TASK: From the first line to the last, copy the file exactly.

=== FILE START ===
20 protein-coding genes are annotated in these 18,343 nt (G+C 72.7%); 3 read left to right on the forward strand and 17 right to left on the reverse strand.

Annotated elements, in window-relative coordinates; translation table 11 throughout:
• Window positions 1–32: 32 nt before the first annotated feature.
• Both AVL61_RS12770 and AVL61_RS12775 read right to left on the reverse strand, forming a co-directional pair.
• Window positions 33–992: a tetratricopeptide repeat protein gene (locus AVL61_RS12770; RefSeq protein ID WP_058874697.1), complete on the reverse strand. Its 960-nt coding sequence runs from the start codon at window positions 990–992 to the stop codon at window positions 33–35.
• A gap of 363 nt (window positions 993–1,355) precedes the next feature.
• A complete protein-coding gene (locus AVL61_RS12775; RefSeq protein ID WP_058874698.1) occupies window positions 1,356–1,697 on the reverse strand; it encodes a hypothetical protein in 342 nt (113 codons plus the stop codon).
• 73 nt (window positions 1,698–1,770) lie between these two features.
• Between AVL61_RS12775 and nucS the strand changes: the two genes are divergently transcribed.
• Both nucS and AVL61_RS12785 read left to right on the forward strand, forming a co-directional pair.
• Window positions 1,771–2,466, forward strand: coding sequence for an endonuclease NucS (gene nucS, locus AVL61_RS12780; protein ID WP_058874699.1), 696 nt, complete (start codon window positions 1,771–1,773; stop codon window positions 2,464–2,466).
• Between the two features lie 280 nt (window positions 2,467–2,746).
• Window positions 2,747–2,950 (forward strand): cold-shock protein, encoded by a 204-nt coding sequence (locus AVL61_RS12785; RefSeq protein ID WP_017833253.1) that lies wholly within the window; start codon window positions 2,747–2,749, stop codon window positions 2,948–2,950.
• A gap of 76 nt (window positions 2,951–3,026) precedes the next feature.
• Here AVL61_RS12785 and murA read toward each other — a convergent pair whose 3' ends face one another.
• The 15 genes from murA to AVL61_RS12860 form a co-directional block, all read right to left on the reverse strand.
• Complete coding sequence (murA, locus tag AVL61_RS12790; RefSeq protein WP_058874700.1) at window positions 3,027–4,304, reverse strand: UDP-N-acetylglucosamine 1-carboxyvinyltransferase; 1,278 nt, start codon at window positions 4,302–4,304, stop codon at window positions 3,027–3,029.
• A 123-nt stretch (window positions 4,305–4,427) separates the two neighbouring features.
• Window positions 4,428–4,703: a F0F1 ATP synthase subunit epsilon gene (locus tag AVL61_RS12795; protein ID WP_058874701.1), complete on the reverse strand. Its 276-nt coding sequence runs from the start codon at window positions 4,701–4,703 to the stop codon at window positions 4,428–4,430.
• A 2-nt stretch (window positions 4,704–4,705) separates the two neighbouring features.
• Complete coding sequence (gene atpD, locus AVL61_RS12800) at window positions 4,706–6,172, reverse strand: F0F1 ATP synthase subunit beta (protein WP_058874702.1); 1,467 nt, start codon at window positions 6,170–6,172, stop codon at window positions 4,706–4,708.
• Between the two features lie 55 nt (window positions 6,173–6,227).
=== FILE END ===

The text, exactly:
20 protein-coding genes are annotated in these 18,343 nt (G+C 72.7%); 3 read left to right on the forward strand and 17 right to left on the reverse strand.

Annotated elements, in window-relative coordinates; translation table 11 throughout:
• Window positions 1–32: 32 nt before the first annotated feature.
• Both AVL61_RS12770 and AVL61_RS12775 read right to left on the reverse strand, forming a co-directional pair.
• Window positions 33–992: a tetratricopeptide repeat protein gene (locus AVL61_RS12770; RefSeq protein ID WP_058874697.1), complete on the reverse strand. Its 960-nt coding sequence runs from the start codon at window positions 990–992 to the stop codon at window positions 33–35.
• A gap of 363 nt (window positions 993–1,355) precedes the next feature.
• A complete protein-coding gene (locus AVL61_RS12775; RefSeq protein ID WP_058874698.1) occupies window positions 1,356–1,697 on the reverse strand; it encodes a hypothetical protein in 342 nt (113 codons plus the stop codon).
• 73 nt (window positions 1,698–1,770) lie between these two features.
• Between AVL61_RS12775 and nucS the strand changes: the two genes are divergently transcribed.
• Both nucS and AVL61_RS12785 read left to right on the forward strand, forming a co-directional pair.
• Window positions 1,771–2,466, forward strand: coding sequence for an endonuclease NucS (gene nucS, locus AVL61_RS12780; protein ID WP_058874699.1), 696 nt, complete (start codon window positions 1,771–1,773; stop codon window positions 2,464–2,466).
• Between the two features lie 280 nt (window positions 2,467–2,746).
• Window positions 2,747–2,950 (forward strand): cold-shock protein, encoded by a 204-nt coding sequence (locus AVL61_RS12785; RefSeq protein ID WP_017833253.1) that lies wholly within the window; start codon window positions 2,747–2,749, stop codon window positions 2,948–2,950.
• A gap of 76 nt (window positions 2,951–3,026) precedes the next feature.
• Here AVL61_RS12785 and murA read toward each other — a convergent pair whose 3' ends face one another.
• The 15 genes from murA to AVL61_RS12860 form a co-directional block, all read right to left on the reverse strand.
• Complete coding sequence (murA, locus tag AVL61_RS12790; RefSeq protein WP_058874700.1) at window positions 3,027–4,304, reverse strand: UDP-N-acetylglucosamine 1-carboxyvinyltransferase; 1,278 nt, start codon at window positions 4,302–4,304, stop codon at window positions 3,027–3,029.
• A 123-nt stretch (window positions 4,305–4,427) separates the two neighbouring features.
• Window positions 4,428–4,703: a F0F1 ATP synthase subunit epsilon gene (locus tag AVL61_RS12795; protein ID WP_058874701.1), complete on the reverse strand. Its 276-nt coding sequence runs from the start codon at window positions 4,701–4,703 to the stop codon at window positions 4,428–4,430.
• A 2-nt stretch (window positions 4,704–4,705) separates the two neighbouring features.
• Complete coding sequence (gene atpD, locus AVL61_RS12800) at window positions 4,706–6,172, reverse strand: F0F1 ATP synthase subunit beta (protein WP_058874702.1); 1,467 nt, start codon at window positions 6,170–6,172, stop codon at window positions 4,706–4,708.
• Between the two features lie 55 nt (window positions 6,173–6,227).